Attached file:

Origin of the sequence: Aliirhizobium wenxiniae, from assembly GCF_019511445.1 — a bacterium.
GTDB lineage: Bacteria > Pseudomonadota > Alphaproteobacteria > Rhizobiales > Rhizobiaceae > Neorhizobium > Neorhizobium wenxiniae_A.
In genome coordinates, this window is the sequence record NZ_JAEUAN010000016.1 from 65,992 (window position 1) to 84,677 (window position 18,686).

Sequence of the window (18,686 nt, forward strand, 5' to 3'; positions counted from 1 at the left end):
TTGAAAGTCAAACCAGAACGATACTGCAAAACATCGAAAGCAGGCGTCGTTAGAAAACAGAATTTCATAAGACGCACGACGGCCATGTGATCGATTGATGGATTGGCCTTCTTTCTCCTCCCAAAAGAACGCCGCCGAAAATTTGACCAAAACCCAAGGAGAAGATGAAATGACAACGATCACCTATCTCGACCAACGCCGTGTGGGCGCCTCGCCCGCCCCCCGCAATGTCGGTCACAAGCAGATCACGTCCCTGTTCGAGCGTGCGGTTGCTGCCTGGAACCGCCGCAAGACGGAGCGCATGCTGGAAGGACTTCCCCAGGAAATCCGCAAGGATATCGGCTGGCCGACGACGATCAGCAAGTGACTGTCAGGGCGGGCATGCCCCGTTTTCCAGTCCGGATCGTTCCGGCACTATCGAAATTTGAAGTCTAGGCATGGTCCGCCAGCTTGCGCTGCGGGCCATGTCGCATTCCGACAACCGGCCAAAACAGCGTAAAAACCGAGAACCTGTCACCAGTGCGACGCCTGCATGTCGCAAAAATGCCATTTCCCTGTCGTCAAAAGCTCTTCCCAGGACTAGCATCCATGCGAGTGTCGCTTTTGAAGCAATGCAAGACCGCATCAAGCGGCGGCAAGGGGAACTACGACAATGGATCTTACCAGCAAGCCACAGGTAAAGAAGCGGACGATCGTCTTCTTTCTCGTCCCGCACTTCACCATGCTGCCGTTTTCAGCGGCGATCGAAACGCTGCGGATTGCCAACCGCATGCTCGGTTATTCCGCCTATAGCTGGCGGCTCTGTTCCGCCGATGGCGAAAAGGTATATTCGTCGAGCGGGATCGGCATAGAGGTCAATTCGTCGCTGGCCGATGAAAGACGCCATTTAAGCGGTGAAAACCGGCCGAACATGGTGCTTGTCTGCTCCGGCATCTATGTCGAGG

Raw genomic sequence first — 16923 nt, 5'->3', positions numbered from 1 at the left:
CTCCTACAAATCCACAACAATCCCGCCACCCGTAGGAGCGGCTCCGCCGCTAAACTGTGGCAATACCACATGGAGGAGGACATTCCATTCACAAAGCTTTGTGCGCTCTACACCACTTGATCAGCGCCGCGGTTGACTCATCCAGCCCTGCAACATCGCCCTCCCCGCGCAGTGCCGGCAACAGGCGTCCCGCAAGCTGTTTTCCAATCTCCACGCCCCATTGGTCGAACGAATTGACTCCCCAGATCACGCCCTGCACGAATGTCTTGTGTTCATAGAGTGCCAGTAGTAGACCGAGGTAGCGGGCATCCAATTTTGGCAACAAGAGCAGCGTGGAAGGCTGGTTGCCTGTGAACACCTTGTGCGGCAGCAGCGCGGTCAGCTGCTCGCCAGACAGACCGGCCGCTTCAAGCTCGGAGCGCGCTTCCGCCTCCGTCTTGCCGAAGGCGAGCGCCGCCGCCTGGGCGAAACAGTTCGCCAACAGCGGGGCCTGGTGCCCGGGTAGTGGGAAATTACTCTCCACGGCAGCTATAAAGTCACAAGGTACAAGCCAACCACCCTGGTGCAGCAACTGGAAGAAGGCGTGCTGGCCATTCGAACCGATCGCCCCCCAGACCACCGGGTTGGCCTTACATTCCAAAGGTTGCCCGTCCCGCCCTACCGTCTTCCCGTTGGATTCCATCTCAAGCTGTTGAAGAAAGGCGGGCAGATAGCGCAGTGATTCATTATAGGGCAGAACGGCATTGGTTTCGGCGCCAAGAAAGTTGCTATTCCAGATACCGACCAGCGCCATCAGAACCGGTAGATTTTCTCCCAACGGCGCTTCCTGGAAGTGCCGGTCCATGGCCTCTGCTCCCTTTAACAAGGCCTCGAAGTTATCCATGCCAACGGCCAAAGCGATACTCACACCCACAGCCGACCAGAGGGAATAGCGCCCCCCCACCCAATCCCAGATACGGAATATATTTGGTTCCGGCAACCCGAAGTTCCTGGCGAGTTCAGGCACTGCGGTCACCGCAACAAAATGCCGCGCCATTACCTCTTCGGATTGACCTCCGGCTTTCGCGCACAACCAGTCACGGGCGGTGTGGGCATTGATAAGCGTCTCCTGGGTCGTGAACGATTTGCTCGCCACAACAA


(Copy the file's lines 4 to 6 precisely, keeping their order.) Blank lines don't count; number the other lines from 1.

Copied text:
Sequence of the window (18,686 nt, forward strand, 5' to 3'; positions counted from 1 at the left end):
TTGAAAGTCAAACCAGAACGATACTGCAAAACATCGAAAGCAGGCGTCGTTAGAAAACAGAATTTCATAAGACGCACGACGGCCATGTGATCGATTGATGGATTGGCCTTCTTTCTCCTCCCAAAAGAACGCCGCCGAAAATTTGACCAAAACCCAAGGAGAAGATGAAATGACAACGATCACCTATCTCGACCAACGCCGTGTGGGCGCCTCGCCCGCCCCCCGCAATGTCGGTCACAAGCAGATCACGTCCCTGTTCGAGCGTGCGGTTGCTGCCTGGAACCGCCGCAAGACGGAGCGCATGCTGGAAGGACTTCCCCAGGAAATCCGCAAGGATATCGGCTGGCCGACGACGATCAGCAAGTGACTGTCAGGGCGGGCATGCCCCGTTTTCCAGTCCGGATCGTTCCGGCACTATCGAAATTTGAAGTCTAGGCATGGTCCGCCAGCTTGCGCTGCGGGCCATGTCGCATTCCGACAACCGGCCAAAACAGCGTAAAAACCGAGAACCTGTCACCAGTGCGACGCCTGCATGTCGCAAAAATGCCATTTCCCTGTCGTCAAAAGCTCTTCCCAGGACTAGCATCCATGCGAGTGTCGCTTTTGAAGCAATGCAAGACCGCATCAAGCGGCGGCAAGGGGAACTACGACAATGGATCTTACCAGCAAGCCACAGGTAAAGAAGCGGACGATCGTCTTCTTTCTCGTCCCGCACTTCACCATGCTGCCGTTTTCAGCGGCGATCGAAACGCTGCGGATTGCCAACCGCATGCTCGGTTATTCCGCCTATAGCTGGCGGCTCTGTTCCGCCGATGGCGAAAAGGTATATTCGTCGAGCGGGATCGGCATAGAGGTCAATTCGTCGCTGGCCGATGAAAGACGCCATTTAAGCGGTGAAAACCGGCCGAACATGGTGCTTGTCTGCTCCGGCATCTATGTCGAGG

Raw genomic sequence first — 16923 nt, 5'->3', positions numbered from 1 at the left: